The Home of the Creative Mind
Welcome to PooBahSpiel, the online voice and home of the creative mind of Mark Monlux, Illustrator Extraordinaire. Prepare yourself for an endless regaling of art directly from the hand of this stellar artist. And brace yourself against his mighty wind of pontification. Updates are kinda weekly and show daily sketches, current projects, and other really nifty stuff.
Tuesday, August 20, 2013
I truly want to go on a rant to say how great a storyteller Alfred Hitchcock was. I want to pontificate at length the scope of his genius in layering his works with the superb efforts of his talent pool of collaborators. They were all masters in their fields. Take Edith Head, the costume designer. Once Hitchcock started working with her, he never let her go. Why? Take Grace Kelly’s entrance. You fall in love with her the moment she walks into the room, and you can’t help but love her for the rest of the movie. Grace Kelly’s excellent acting skills, aided by Edith Head’s design of her superbly elegant clothes, embodied her character. I want to rant on and on, but I’ll just say that everything about Rear Window is a joy: the set design, the script, the lighting, the cinematography, everything. As with every true artist, there is more to Hitchcock’s work than can be seen with a casual passing eye. His ability to lure you with a double-take is just the beginning of the adventure. No sooner have you glanced back than suddenly you find yourself caught up in a net of thoughts, conceptions, and twisted perception. In Rear Window, the roles within its established microcosm seem obvious. As the movie progresses, we are forced to reassess those roles and then explore ways test our assumptions, just like our hero. Alfred Hitchcock takes a rather plain murder mystery and creates a captivating adventure of the senses, as well as a friendly tweak to the mind.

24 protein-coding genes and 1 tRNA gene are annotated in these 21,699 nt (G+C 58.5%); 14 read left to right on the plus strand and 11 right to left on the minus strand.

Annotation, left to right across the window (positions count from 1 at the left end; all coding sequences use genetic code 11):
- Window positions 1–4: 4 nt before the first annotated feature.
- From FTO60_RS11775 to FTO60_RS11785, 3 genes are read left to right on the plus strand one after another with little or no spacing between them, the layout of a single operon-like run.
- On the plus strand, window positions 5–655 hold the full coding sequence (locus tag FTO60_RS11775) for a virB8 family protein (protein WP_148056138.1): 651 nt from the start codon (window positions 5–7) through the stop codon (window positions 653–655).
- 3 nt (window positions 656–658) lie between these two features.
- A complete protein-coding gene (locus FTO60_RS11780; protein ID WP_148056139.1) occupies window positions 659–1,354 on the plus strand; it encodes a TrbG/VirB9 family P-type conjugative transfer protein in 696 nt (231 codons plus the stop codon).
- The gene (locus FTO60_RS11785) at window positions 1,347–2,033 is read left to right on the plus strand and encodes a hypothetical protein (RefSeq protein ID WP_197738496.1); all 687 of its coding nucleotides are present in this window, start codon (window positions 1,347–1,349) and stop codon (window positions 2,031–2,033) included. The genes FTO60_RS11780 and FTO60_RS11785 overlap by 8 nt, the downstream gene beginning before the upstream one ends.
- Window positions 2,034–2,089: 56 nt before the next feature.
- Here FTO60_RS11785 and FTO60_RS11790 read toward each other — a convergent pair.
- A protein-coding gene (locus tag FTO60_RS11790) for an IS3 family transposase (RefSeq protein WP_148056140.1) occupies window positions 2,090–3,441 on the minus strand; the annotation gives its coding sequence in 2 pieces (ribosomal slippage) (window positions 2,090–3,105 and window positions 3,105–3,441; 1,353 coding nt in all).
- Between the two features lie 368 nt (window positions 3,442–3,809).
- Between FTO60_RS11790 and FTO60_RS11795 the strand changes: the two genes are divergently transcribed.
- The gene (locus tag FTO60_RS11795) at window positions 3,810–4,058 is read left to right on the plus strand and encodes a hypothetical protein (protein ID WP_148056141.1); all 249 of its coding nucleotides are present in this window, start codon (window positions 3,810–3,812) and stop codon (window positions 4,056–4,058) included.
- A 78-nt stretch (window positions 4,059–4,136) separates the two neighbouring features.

As a side note, many suspect that the character Edna Mode in The Incredibles pays homage to Edith Head. I certainly hope it is. Her screen legacy of eight Oscar wins (out of thirty-five nominations throughout her fifty-year Hollywood career) for best costume design shouldn’t have ended with her last film, 1982’s Dead Men Don’t Wear Plaid, released a year after her death. After all, she was only 84.